Please note: India completed a double degree not a Bachelor of Commerce and Science.
Double degree: Studying for a Bachelor of Commerce (Economics) and a Bachelor of Arts (Chinese)
Tessa Aitken chose to study two majors to expand her future career opportunities and align with her interests.
“I lived in Singapore for most of my primary years which sparked my passion for Mandarin. In January, I returned from a nine-week immersion program in Chengdu, China. I was selected alongside other tertiary students for the Prime Minister’s Scholarship which enabled me to work in a sustainable ecotourism company in Chengdu.
“I believe a language is a gateway to the future and with an Asian-focused economy, I think my combination of Chinese and commerce will help me understand the differences in the way global businesses are run and forge better trade relationships.
"I believe a language is a gateway to the future and with an Asian-focused economy, I think my combination of Chinese and commerce will help me understand the differences in the way global businesses are run and forge better trade relationships."
“Economics was my favourite subject at school. I love keeping up with global news and believe economics is the key to understanding how the world works and operates.”
Tessa has thrown herself into many of the business opportunities on offer at Otago, including the entrepreneurial programme Audacious. She’s also the competition representative on Otago’s Commerce Students’ Association (COMSA).
“This is a great opportunity to help commerce students get the most out of their degree and have fun while doing it. I represent Otago in Case Competitions for nationals and have been selected to represent Team New Zealand Universities at the Central European Case Competition in Budapest this year. These opportunities have helped me develop more confidence in public speaking, consulting and analytical skills.”
Her advice to students unsure of what to study?
“Take subjects you are truly interested in. Otago makes it easy for you to combine different areas of study.”
Please note: Tessa is studying for a double degree not a Bachelor of Arts and Commerce.
Choosing a double degree of a Bachelor of Commerce, majoring in Tourism, and a Bachelor of Arts, majoring in Māori Studies, enabled Merekara Warrington to engage in some of her key interests.
“I was passionate about both subjects due to my interest in travel, people interactions, indigenous knowledge, worldviews and language. In my opinion, the two degrees can complement each other and work well together.”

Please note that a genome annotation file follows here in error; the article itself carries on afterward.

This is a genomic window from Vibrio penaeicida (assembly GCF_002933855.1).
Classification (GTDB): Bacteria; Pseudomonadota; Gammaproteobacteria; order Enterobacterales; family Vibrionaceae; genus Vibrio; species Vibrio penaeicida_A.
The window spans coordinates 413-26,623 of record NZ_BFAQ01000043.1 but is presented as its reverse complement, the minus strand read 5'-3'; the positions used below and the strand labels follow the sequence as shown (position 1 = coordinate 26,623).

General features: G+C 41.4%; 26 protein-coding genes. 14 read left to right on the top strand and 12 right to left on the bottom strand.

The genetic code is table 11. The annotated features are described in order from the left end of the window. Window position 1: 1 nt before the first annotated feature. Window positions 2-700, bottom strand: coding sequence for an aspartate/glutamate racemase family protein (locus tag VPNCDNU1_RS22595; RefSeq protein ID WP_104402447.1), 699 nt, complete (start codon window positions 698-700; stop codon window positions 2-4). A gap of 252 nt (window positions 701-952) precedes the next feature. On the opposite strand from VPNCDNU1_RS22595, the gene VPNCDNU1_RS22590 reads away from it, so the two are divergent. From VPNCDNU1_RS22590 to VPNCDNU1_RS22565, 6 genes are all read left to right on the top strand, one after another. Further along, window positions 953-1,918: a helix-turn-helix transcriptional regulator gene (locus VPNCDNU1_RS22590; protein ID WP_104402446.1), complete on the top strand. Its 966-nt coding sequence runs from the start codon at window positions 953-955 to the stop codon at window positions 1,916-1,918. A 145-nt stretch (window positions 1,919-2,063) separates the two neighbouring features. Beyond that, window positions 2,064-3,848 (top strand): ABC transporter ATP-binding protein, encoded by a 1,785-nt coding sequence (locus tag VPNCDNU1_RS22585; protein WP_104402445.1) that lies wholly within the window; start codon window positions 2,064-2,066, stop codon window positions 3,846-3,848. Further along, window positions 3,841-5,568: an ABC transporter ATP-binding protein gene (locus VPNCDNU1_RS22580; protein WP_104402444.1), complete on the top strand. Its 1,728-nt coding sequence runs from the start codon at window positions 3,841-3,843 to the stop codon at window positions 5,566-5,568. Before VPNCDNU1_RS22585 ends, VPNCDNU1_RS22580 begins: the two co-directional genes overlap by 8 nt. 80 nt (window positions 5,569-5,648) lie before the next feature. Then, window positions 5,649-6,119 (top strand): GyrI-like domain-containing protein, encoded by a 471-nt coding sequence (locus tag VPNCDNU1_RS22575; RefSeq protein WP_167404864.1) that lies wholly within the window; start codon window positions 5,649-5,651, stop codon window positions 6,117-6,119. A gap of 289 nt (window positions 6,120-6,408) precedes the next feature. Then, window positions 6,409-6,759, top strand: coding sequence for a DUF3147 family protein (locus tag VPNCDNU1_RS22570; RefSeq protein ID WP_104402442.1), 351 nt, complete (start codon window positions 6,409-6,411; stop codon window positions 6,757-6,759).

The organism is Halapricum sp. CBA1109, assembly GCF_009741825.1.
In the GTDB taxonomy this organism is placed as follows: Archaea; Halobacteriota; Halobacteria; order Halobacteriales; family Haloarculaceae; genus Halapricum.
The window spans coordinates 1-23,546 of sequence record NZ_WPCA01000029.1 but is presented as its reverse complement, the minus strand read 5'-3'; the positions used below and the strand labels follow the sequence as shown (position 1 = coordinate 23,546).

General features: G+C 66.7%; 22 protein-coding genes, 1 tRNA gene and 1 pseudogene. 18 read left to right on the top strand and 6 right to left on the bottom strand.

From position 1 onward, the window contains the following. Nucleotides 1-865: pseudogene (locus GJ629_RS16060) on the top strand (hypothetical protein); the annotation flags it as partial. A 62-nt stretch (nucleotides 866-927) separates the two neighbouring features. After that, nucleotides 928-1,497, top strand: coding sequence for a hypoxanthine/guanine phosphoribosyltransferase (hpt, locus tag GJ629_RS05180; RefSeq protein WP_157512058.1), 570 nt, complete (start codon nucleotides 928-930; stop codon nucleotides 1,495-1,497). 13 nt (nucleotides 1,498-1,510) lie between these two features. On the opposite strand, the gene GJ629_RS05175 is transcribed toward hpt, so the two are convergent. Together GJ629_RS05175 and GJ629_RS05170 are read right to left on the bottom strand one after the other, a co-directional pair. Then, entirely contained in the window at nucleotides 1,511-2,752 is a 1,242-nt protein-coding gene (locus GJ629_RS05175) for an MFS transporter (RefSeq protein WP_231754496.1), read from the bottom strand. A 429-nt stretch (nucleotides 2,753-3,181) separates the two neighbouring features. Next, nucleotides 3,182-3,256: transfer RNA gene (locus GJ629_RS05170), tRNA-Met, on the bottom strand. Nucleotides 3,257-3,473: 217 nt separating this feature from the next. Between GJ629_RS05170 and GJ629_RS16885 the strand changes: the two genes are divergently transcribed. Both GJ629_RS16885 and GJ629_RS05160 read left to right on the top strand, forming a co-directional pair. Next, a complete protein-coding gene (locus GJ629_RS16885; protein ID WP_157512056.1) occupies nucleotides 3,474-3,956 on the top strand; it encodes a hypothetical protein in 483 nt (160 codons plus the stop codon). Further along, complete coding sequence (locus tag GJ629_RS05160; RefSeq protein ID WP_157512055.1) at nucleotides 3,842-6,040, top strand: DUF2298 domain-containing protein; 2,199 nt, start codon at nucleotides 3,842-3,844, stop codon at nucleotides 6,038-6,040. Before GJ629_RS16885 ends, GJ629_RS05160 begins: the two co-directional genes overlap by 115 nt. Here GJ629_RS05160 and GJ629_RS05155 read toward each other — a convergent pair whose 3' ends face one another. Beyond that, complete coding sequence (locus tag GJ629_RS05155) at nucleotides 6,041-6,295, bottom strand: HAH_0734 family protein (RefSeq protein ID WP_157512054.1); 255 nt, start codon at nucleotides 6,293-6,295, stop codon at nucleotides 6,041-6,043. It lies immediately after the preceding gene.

"I also thought it would be practical to have two degrees – one that had a lot of applied theory and one that was interesting and relevant to living in New Zealand."
Merekara enjoyed the teaching of the tourism lecturers, who she found knowledgeable and charismatic.
“I felt like I learned so much from them and had good interactions with them all in the classes and during their office hours if I needed extra guidance or clarification.
“In fact the support I received from both the School of Business and the Department of Māori, Pacific and Indigenous Studies was outstanding, and my classmates were friendly and motivated.”
She also thought that the structure of the tourism papers had a good balance between group and individual assignments, and between theory and practice.
“The assignments were well-formatted in that the theoretical learnings taught in-class were practically applied within case studies and real-life scenarios outlined in the assignments.”
Since graduating, Merekara has been working for her iwi to implement, maintain and grow their freshwater and land restoration aspirations. She believes that the methods and processes she learned through her two degrees have continued to be transferable and useful in her work.
“Completing my degrees inspired me to pursue employment in a space where I could blend my knowledge of Māori culture with the potential benefits that tourism could offer. I was also very interested in using my learning within my tribe.”
“By completing two degrees, I showed my current employers that I was motivated, passionate and disciplined to commit to four years of studying.”
Please note: Merekara completed a double degree not a Bachelor of Arts and Commerce.